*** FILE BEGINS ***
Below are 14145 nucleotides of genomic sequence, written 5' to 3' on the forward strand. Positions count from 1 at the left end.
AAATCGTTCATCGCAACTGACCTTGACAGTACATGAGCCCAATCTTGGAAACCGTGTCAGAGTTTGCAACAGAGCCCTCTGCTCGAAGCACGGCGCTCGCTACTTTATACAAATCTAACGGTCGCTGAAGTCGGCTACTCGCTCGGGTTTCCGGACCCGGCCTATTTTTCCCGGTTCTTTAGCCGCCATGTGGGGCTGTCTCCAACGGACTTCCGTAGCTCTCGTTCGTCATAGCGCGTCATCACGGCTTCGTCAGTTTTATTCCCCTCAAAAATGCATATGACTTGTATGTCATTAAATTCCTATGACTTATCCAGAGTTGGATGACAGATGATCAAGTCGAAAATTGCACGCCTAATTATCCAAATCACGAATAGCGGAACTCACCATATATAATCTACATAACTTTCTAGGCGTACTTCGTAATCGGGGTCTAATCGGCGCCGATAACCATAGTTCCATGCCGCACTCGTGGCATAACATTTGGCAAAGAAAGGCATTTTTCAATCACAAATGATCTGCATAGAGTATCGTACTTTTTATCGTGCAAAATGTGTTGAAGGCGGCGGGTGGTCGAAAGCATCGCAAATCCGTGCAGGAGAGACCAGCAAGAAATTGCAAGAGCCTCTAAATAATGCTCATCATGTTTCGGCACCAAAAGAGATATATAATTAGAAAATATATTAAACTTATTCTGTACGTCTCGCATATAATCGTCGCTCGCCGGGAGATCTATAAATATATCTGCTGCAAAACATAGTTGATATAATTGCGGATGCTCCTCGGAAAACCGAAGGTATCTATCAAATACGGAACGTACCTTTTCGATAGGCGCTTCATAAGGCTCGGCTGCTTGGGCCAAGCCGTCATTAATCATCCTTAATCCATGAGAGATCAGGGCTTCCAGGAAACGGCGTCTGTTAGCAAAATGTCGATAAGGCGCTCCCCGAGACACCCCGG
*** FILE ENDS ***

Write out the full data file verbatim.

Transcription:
Below are 14145 nucleotides of genomic sequence, written 5' to 3' on the forward strand. Positions count from 1 at the left end.
AAATCGTTCATCGCAACTGACCTTGACAGTACATGAGCCCAATCTTGGAAACCGTGTCAGAGTTTGCAACAGAGCCCTCTGCTCGAAGCACGGCGCTCGCTACTTTATACAAATCTAACGGTCGCTGAAGTCGGCTACTCGCTCGGGTTTCCGGACCCGGCCTATTTTTCCCGGTTCTTTAGCCGCCATGTGGGGCTGTCTCCAACGGACTTCCGTAGCTCTCGTTCGTCATAGCGCGTCATCACGGCTTCGTCAGTTTTATTCCCCTCAAAAATGCATATGACTTGTATGTCATTAAATTCCTATGACTTATCCAGAGTTGGATGACAGATGATCAAGTCGAAAATTGCACGCCTAATTATCCAAATCACGAATAGCGGAACTCACCATATATAATCTACATAACTTTCTAGGCGTACTTCGTAATCGGGGTCTAATCGGCGCCGATAACCATAGTTCCATGCCGCACTCGTGGCATAACATTTGGCAAAGAAAGGCATTTTTCAATCACAAATGATCTGCATAGAGTATCGTACTTTTTATCGTGCAAAATGTGTTGAAGGCGGCGGGTGGTCGAAAGCATCGCAAATCCGTGCAGGAGAGACCAGCAAGAAATTGCAAGAGCCTCTAAATAATGCTCATCATGTTTCGGCACCAAAAGAGATATATAATTAGAAAATATATTAAACTTATTCTGTACGTCTCGCATATAATCGTCGCTCGCCGGGAGATCTATAAATATATCTGCTGCAAAACATAGTTGATATAATTGCGGATGCTCCTCGGAAAACCGAAGGTATCTATCAAATACGGAACGTACCTTTTCGATAGGCGCTTCATAAGGCTCGGCTGCTTGGGCCAAGCCGTCATTAATCATCCTTAATCCATGAGAGATCAGGGCTTCCAGGAAACGGCGTCTGTTAGCAAAATGTCGATAAGGCGCTCCCCGAGACACCCCGG